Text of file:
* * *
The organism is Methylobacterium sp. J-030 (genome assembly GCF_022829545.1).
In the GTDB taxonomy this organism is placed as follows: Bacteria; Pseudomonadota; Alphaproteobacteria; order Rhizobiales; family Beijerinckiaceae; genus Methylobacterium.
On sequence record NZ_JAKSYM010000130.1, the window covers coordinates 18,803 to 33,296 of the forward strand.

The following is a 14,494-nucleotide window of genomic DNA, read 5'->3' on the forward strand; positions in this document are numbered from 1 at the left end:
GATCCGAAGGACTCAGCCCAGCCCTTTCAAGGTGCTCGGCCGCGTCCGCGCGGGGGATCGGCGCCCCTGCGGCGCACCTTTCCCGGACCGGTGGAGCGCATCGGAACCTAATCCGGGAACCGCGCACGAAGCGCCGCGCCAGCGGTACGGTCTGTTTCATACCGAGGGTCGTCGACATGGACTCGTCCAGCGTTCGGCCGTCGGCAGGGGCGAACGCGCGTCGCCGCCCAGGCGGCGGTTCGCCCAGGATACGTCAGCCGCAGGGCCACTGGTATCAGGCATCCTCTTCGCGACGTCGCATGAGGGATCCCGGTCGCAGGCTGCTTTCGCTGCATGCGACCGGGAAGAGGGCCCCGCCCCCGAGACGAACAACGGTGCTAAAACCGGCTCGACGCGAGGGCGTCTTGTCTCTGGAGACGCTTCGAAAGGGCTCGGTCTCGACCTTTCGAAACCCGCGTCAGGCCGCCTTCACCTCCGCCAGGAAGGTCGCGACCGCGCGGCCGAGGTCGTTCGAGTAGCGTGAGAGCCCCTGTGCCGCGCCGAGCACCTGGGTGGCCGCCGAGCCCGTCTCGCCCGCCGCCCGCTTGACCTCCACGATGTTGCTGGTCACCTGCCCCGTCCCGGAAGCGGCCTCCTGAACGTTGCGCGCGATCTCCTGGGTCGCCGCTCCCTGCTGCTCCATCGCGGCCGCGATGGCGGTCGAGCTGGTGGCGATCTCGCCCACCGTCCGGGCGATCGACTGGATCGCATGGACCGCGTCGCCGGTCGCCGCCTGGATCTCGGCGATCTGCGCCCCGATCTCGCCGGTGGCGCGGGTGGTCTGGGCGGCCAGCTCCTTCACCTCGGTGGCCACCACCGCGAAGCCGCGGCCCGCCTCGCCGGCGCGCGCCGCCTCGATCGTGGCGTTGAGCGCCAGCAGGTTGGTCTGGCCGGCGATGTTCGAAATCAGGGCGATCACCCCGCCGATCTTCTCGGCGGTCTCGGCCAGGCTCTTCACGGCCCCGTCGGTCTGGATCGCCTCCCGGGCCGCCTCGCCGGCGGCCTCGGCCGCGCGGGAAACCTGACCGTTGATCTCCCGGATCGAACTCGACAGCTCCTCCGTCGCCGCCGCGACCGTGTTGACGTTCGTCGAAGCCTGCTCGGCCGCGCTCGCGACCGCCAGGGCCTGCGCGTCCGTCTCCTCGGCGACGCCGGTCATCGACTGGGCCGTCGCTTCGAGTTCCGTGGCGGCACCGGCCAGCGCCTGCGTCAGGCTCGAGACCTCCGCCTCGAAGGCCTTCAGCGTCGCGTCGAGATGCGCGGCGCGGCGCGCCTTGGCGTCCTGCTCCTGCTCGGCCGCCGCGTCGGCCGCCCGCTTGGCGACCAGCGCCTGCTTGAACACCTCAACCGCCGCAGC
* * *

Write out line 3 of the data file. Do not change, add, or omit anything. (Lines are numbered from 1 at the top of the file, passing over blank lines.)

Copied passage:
On sequence record NZ_JAKSYM010000130.1, the window covers coordinates 18,803 to 33,296 of the forward strand.